Why a Calgary non-profit wants you to buy its discount produce — even if you can afford more

Sophie Walchuk gets off at the Sunalta CTrain station each day, so a new program that started there recently has the southwest Calgary resident smiling from ear to ear. It's pop-up produce market that offers inexpensive fruits and veggies.

Pop-up markets get wholesale prices on veggies into Calgary neighbourhoods

Sophie Walchuk loves the pop-up produce market that pops up each Tuesday at her LRT station in southwest Calgary. (David Bell/CBC)

This story was originally published on Nov. 19 and is being resurfaced through the holidays as part of our series on the high cost of food . 

Sophie Walchuk gets off at the Sunalta CTrain station each day, so a new program that started there recently has the southwest Calgary resident smiling from ear to ear.

"On my way home, if I forget something or want to try something new, I can just pick it up and go on my way," Walchuk told CBC News in an interview.

She's talking about Fresh Routes, a pop-up produce market that offers fruits and veggies at up to 45 per cent less than a standard grocery store — all at the base of her train station.

"I think these guys are doing a wonderful job. They are just really good community people. This is their way of helping. I really appreciate it because it keeps my food costs down."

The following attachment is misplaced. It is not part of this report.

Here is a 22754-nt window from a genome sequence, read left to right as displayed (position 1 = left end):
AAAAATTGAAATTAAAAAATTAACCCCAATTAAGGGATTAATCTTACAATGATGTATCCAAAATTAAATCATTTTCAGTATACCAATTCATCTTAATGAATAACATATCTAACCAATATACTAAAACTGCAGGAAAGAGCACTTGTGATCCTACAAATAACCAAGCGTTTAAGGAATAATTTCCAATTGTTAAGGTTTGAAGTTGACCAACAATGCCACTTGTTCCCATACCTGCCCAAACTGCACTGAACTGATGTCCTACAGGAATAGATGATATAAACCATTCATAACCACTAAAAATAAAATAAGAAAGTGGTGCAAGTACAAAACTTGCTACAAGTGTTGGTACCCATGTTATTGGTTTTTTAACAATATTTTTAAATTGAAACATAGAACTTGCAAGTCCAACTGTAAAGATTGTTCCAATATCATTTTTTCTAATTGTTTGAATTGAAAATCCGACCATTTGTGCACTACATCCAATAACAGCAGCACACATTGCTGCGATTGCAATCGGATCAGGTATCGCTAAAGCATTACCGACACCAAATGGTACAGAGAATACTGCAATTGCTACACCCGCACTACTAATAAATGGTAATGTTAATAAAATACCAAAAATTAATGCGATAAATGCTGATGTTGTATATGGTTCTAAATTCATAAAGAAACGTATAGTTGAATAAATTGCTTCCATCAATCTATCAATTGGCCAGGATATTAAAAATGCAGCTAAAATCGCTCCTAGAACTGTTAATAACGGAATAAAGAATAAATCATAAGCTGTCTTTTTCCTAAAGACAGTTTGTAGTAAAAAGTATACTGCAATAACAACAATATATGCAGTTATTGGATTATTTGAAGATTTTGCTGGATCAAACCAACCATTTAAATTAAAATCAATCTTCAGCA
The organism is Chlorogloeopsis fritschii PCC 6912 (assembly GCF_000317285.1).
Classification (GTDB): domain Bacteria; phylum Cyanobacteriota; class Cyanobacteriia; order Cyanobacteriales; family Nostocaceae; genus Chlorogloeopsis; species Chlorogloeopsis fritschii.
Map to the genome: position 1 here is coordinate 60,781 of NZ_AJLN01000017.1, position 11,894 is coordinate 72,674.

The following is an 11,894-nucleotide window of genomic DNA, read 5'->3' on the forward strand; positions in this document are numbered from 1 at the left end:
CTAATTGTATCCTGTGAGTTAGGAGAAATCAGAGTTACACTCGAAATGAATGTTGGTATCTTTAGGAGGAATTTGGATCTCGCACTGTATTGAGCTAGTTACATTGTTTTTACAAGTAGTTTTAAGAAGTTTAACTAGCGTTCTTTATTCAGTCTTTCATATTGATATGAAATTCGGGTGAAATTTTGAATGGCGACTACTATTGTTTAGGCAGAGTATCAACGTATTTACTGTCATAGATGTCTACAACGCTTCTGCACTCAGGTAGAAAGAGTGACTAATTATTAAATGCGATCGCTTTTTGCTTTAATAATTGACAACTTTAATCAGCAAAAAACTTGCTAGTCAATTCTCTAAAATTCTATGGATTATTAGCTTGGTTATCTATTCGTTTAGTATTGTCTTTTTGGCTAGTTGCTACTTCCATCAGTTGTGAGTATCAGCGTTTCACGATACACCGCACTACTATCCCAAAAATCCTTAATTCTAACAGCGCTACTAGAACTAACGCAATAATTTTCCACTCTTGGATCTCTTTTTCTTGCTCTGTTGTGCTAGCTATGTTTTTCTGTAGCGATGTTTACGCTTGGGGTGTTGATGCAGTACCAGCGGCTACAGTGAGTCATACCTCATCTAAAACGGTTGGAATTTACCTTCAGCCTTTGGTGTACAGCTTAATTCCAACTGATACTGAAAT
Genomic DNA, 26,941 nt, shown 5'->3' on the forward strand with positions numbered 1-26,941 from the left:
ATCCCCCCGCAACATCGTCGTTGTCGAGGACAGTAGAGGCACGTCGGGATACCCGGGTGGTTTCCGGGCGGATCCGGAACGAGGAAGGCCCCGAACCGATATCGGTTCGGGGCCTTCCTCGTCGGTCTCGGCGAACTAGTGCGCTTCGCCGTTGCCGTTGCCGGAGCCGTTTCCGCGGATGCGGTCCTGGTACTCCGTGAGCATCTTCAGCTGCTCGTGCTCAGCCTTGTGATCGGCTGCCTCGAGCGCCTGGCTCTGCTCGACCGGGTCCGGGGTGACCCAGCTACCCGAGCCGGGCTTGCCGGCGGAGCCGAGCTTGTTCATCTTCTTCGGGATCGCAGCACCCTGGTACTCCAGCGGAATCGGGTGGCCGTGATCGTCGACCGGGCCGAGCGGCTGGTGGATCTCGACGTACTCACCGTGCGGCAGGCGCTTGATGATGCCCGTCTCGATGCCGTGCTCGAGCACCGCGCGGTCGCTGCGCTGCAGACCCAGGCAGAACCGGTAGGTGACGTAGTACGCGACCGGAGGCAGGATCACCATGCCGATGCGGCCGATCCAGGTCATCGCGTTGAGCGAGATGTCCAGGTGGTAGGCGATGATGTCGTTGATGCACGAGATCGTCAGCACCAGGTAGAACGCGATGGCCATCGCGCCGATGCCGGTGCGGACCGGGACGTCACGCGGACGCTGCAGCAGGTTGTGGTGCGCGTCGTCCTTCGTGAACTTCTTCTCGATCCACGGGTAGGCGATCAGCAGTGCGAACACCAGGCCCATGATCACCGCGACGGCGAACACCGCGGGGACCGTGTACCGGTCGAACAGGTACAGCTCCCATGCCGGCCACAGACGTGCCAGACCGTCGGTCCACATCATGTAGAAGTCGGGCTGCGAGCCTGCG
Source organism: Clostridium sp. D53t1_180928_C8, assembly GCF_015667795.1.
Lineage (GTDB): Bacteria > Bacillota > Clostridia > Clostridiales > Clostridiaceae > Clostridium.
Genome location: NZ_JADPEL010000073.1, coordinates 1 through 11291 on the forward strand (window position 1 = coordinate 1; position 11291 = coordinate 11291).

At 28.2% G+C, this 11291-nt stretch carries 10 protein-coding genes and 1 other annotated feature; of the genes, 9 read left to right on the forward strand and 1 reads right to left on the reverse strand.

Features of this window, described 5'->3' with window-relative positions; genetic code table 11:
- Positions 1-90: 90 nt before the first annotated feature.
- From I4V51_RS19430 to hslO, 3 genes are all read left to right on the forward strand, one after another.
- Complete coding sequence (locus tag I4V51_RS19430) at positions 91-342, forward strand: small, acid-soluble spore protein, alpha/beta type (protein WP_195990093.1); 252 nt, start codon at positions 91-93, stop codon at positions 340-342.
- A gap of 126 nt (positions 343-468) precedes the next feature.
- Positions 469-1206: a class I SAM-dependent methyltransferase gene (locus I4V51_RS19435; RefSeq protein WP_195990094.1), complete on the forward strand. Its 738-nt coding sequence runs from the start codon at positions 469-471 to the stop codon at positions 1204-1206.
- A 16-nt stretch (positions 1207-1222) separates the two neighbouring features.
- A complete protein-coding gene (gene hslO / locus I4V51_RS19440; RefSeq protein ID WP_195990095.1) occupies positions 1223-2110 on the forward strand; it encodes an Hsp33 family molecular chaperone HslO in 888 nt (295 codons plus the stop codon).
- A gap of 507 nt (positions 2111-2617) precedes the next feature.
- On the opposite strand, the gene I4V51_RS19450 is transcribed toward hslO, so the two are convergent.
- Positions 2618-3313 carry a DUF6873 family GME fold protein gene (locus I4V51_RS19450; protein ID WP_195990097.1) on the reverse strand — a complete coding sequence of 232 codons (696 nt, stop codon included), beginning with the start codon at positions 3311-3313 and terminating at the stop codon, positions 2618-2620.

Sophie Walchuk inspects the quality of produce at a pop-up market at the base of her southwest LRT station. (David Bell/CBC)

Keeping costs down is a challenge more than ever as the effects of COVID reach into supply chains and other areas not understood before.

One estimate puts a year-over-year hike in the cost of food for a family of four at a whopping $220 per month.

That's part of what Fresh Routes — a non-profit social enterprise that launched in 2019 just before the COVID-19 pandemic hit — is hoping to address.

Nikita Scringer is city manager for Fresh Routes, which serves seven markets in Calgary and nearby First Nations. (Zoom)

Nikita Scringer, city manager for Fresh Routes, says it's about using economies of scale to deliver good quality produce at low prices in spaces that are convenient for everyone, including people with financial challenges.